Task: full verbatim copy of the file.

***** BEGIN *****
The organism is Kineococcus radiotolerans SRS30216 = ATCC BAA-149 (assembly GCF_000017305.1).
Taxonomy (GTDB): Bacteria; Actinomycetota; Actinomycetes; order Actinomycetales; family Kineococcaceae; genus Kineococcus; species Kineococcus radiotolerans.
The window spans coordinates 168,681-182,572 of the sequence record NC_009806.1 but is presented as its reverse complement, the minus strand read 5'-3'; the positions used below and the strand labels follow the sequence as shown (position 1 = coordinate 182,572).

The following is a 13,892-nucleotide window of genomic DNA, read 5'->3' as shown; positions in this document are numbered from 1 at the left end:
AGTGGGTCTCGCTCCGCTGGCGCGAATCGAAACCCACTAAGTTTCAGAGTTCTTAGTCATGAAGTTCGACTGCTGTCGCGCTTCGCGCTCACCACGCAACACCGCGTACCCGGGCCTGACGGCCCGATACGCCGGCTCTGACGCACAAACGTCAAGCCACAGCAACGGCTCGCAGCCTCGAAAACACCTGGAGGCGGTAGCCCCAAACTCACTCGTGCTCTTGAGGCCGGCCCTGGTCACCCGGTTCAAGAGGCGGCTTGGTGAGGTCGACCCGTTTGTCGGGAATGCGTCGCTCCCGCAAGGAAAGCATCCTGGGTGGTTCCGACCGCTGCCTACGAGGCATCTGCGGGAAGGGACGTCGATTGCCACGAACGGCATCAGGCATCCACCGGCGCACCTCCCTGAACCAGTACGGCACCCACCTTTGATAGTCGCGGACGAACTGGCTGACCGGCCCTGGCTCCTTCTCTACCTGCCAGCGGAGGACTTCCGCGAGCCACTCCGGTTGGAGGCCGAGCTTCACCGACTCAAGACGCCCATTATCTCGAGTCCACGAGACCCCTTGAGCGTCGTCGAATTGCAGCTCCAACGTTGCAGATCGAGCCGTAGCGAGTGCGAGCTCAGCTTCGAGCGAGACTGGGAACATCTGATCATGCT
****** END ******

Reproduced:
The organism is Kineococcus radiotolerans SRS30216 = ATCC BAA-149 (assembly GCF_000017305.1).
Taxonomy (GTDB): Bacteria; Actinomycetota; Actinomycetes; order Actinomycetales; family Kineococcaceae; genus Kineococcus; species Kineococcus radiotolerans.
The window spans coordinates 168,681-182,572 of the sequence record NC_009806.1 but is presented as its reverse complement, the minus strand read 5'-3'; the positions used below and the strand labels follow the sequence as shown (position 1 = coordinate 182,572).

The following is a 13,892-nucleotide window of genomic DNA, read 5'->3' as shown; positions in this document are numbered from 1 at the left end:
AGTGGGTCTCGCTCCGCTGGCGCGAATCGAAACCCACTAAGTTTCAGAGTTCTTAGTCATGAAGTTCGACTGCTGTCGCGCTTCGCGCTCACCACGCAACACCGCGTACCCGGGCCTGACGGCCCGATACGCCGGCTCTGACGCACAAACGTCAAGCCACAGCAACGGCTCGCAGCCTCGAAAACACCTGGAGGCGGTAGCCCCAAACTCACTCGTGCTCTTGAGGCCGGCCCTGGTCACCCGGTTCAAGAGGCGGCTTGGTGAGGTCGACCCGTTTGTCGGGAATGCGTCGCTCCCGCAAGGAAAGCATCCTGGGTGGTTCCGACCGCTGCCTACGAGGCATCTGCGGGAAGGGACGTCGATTGCCACGAACGGCATCAGGCATCCACCGGCGCACCTCCCTGAACCAGTACGGCACCCACCTTTGATAGTCGCGGACGAACTGGCTGACCGGCCCTGGCTCCTTCTCTACCTGCCAGCGGAGGACTTCCGCGAGCCACTCCGGTTGGAGGCCGAGCTTCACCGACTCAAGACGCCCATTATCTCGAGTCCACGAGACCCCTTGAGCGTCGTCGAATTGCAGCTCCAACGTTGCAGATCGAGCCGTAGCGAGTGCGAGCTCAGCTTCGAGCGAGACTGGGAACATCTGATCATGCT